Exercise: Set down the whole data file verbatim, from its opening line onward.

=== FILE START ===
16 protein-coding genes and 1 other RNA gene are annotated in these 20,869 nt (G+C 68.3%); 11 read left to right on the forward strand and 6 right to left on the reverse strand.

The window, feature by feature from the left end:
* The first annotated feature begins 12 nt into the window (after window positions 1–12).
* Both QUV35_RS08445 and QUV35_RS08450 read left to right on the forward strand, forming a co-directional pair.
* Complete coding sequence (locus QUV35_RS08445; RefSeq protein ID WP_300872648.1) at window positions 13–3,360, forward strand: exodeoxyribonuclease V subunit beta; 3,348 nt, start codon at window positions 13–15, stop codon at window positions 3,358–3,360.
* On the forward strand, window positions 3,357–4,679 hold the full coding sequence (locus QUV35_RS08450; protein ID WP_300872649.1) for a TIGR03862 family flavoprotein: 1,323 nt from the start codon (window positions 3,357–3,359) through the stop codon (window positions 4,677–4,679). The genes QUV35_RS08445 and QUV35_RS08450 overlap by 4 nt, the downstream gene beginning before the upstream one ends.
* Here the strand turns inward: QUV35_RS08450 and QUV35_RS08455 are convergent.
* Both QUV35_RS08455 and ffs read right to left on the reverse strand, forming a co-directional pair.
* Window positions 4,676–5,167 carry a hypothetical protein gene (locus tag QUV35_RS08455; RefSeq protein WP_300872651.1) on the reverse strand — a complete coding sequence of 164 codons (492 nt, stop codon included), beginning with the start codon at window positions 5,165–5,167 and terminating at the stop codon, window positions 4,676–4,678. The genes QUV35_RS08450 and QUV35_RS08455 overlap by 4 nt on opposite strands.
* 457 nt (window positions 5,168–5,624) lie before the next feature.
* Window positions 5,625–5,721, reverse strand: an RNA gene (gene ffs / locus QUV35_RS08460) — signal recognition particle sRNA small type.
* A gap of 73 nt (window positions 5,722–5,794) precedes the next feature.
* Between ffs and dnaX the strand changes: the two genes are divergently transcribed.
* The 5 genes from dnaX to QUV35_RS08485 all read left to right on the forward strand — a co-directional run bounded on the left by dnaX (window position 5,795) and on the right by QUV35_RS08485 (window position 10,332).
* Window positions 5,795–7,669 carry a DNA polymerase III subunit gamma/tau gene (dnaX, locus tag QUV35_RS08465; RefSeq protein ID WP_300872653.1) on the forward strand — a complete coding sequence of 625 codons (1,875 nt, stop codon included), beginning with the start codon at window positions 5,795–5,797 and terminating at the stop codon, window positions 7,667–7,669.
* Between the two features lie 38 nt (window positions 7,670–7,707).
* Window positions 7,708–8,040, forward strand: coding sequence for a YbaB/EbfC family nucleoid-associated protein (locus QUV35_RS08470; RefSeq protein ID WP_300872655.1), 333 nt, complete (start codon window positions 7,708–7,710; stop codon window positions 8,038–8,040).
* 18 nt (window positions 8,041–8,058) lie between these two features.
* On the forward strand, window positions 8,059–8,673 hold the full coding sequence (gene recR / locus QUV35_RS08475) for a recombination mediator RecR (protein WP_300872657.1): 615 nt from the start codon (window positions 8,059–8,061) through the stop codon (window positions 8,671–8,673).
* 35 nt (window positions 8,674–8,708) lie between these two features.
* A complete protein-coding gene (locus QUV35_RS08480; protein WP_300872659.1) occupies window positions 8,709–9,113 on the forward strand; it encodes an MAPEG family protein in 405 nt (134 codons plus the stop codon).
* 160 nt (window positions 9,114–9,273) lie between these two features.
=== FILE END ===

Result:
16 protein-coding genes and 1 other RNA gene are annotated in these 20,869 nt (G+C 68.3%); 11 read left to right on the forward strand and 6 right to left on the reverse strand.

The window, feature by feature from the left end:
* The first annotated feature begins 12 nt into the window (after window positions 1–12).
* Both QUV35_RS08445 and QUV35_RS08450 read left to right on the forward strand, forming a co-directional pair.
* Complete coding sequence (locus QUV35_RS08445; RefSeq protein ID WP_300872648.1) at window positions 13–3,360, forward strand: exodeoxyribonuclease V subunit beta; 3,348 nt, start codon at window positions 13–15, stop codon at window positions 3,358–3,360.
* On the forward strand, window positions 3,357–4,679 hold the full coding sequence (locus QUV35_RS08450; protein ID WP_300872649.1) for a TIGR03862 family flavoprotein: 1,323 nt from the start codon (window positions 3,357–3,359) through the stop codon (window positions 4,677–4,679). The genes QUV35_RS08445 and QUV35_RS08450 overlap by 4 nt, the downstream gene beginning before the upstream one ends.
* Here the strand turns inward: QUV35_RS08450 and QUV35_RS08455 are convergent.
* Both QUV35_RS08455 and ffs read right to left on the reverse strand, forming a co-directional pair.
* Window positions 4,676–5,167 carry a hypothetical protein gene (locus tag QUV35_RS08455; RefSeq protein WP_300872651.1) on the reverse strand — a complete coding sequence of 164 codons (492 nt, stop codon included), beginning with the start codon at window positions 5,165–5,167 and terminating at the stop codon, window positions 4,676–4,678. The genes QUV35_RS08450 and QUV35_RS08455 overlap by 4 nt on opposite strands.
* 457 nt (window positions 5,168–5,624) lie before the next feature.
* Window positions 5,625–5,721, reverse strand: an RNA gene (gene ffs / locus QUV35_RS08460) — signal recognition particle sRNA small type.
* A gap of 73 nt (window positions 5,722–5,794) precedes the next feature.
* Between ffs and dnaX the strand changes: the two genes are divergently transcribed.
* The 5 genes from dnaX to QUV35_RS08485 all read left to right on the forward strand — a co-directional run bounded on the left by dnaX (window position 5,795) and on the right by QUV35_RS08485 (window position 10,332).
* Window positions 5,795–7,669 carry a DNA polymerase III subunit gamma/tau gene (dnaX, locus tag QUV35_RS08465; RefSeq protein ID WP_300872653.1) on the forward strand — a complete coding sequence of 625 codons (1,875 nt, stop codon included), beginning with the start codon at window positions 5,795–5,797 and terminating at the stop codon, window positions 7,667–7,669.
* Between the two features lie 38 nt (window positions 7,670–7,707).
* Window positions 7,708–8,040, forward strand: coding sequence for a YbaB/EbfC family nucleoid-associated protein (locus QUV35_RS08470; RefSeq protein ID WP_300872655.1), 333 nt, complete (start codon window positions 7,708–7,710; stop codon window positions 8,038–8,040).
* 18 nt (window positions 8,041–8,058) lie between these two features.
* On the forward strand, window positions 8,059–8,673 hold the full coding sequence (gene recR / locus QUV35_RS08475) for a recombination mediator RecR (protein WP_300872657.1): 615 nt from the start codon (window positions 8,059–8,061) through the stop codon (window positions 8,671–8,673).
* 35 nt (window positions 8,674–8,708) lie between these two features.
* A complete protein-coding gene (locus QUV35_RS08480; protein WP_300872659.1) occupies window positions 8,709–9,113 on the forward strand; it encodes an MAPEG family protein in 405 nt (134 codons plus the stop codon).
* 160 nt (window positions 9,114–9,273) lie between these two features.